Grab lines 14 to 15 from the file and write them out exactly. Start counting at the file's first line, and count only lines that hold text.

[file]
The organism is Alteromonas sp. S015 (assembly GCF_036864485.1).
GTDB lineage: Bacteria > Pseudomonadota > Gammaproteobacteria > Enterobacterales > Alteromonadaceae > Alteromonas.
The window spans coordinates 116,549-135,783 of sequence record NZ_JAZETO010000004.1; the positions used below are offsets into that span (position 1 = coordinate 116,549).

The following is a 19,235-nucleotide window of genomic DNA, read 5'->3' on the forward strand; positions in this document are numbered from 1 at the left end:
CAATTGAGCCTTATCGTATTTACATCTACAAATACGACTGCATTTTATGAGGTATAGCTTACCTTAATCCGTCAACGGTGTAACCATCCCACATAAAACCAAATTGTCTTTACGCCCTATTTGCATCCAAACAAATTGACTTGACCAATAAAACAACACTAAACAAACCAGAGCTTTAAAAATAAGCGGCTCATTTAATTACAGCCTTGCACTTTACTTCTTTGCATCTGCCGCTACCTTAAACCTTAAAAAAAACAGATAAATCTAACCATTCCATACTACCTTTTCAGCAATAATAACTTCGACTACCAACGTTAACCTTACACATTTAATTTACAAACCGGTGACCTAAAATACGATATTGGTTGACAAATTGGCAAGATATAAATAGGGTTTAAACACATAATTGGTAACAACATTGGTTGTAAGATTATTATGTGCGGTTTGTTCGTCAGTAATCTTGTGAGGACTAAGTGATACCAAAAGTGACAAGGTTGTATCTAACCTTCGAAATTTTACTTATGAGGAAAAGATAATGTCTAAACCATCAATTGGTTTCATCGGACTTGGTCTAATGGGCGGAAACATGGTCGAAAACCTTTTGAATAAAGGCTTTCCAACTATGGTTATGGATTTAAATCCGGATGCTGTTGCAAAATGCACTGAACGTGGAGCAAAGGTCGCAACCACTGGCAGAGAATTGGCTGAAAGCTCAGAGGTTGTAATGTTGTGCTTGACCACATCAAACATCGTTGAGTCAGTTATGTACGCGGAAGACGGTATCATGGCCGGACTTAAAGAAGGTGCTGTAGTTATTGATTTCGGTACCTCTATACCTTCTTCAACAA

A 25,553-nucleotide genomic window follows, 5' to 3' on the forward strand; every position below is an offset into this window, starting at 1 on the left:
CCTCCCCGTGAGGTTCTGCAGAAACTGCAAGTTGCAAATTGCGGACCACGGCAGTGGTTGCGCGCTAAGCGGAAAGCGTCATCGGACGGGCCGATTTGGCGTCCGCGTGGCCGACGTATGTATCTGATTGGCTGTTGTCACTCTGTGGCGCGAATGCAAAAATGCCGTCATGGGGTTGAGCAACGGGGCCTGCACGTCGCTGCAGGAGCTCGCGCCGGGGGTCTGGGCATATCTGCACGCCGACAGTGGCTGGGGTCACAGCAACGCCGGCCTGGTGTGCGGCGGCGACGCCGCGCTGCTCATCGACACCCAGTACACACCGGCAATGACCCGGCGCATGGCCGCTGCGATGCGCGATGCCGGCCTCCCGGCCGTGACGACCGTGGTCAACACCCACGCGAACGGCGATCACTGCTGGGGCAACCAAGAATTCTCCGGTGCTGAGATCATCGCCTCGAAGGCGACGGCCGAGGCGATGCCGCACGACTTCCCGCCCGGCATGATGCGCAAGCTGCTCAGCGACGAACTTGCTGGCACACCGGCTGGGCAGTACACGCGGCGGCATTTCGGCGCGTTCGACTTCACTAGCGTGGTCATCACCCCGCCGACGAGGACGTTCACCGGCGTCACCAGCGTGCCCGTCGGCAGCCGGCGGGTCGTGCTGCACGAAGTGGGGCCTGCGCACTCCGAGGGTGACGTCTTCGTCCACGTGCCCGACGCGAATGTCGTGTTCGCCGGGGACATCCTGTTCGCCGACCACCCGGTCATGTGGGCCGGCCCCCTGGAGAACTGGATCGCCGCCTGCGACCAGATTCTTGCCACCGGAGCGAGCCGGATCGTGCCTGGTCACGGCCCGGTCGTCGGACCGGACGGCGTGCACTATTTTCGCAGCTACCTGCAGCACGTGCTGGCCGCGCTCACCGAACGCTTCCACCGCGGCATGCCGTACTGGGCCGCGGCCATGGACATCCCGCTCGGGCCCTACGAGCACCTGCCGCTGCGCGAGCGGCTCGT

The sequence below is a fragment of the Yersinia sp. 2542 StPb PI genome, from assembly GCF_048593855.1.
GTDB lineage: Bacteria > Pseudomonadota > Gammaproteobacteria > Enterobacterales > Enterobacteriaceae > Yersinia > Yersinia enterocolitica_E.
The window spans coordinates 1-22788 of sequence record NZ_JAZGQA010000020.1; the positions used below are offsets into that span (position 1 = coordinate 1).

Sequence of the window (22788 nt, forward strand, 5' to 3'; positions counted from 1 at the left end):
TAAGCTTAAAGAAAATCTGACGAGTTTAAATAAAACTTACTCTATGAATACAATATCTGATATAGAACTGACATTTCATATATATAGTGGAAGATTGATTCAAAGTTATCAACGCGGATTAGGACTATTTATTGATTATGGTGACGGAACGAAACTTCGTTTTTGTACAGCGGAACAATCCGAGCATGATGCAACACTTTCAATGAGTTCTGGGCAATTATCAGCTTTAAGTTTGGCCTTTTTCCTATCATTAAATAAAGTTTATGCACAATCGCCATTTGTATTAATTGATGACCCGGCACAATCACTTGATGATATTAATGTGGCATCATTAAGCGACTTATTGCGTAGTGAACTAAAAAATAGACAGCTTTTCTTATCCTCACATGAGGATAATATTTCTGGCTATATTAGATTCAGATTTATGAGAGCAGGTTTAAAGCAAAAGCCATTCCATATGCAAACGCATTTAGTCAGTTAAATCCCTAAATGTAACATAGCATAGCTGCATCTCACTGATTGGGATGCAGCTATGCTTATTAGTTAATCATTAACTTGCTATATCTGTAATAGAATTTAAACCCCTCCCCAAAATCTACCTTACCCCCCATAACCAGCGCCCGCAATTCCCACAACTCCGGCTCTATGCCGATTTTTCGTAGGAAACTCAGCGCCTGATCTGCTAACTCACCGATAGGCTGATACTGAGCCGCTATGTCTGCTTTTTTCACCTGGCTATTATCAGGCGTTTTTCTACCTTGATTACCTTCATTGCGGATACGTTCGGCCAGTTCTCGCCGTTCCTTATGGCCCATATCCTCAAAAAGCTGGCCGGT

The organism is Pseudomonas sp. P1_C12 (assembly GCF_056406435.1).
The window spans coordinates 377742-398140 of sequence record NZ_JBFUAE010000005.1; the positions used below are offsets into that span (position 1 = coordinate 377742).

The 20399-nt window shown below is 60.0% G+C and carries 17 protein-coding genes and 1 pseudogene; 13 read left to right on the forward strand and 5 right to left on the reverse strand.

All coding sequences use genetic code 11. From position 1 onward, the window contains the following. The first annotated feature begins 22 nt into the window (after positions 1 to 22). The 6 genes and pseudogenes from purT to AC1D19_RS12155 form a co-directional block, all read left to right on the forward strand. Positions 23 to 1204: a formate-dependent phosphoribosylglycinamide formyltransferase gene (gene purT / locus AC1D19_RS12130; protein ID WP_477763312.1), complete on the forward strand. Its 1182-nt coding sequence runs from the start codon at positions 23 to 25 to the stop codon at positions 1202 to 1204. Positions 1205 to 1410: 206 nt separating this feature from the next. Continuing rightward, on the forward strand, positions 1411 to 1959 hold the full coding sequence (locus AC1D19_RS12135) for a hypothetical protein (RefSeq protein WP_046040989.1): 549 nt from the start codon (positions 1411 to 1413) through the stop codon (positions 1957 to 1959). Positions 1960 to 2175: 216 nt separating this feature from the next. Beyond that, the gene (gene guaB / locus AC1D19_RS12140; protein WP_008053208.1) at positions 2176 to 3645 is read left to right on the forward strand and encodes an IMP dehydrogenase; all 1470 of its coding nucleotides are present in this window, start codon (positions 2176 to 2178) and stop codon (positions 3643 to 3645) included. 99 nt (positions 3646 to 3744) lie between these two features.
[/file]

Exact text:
The window spans coordinates 377742-398140 of sequence record NZ_JBFUAE010000005.1; the positions used below are offsets into that span (position 1 = coordinate 377742).

The 20399-nt window shown below is 60.0% G+C and carries 17 protein-coding genes and 1 pseudogene; 13 read left to right on the forward strand and 5 right to left on the reverse strand.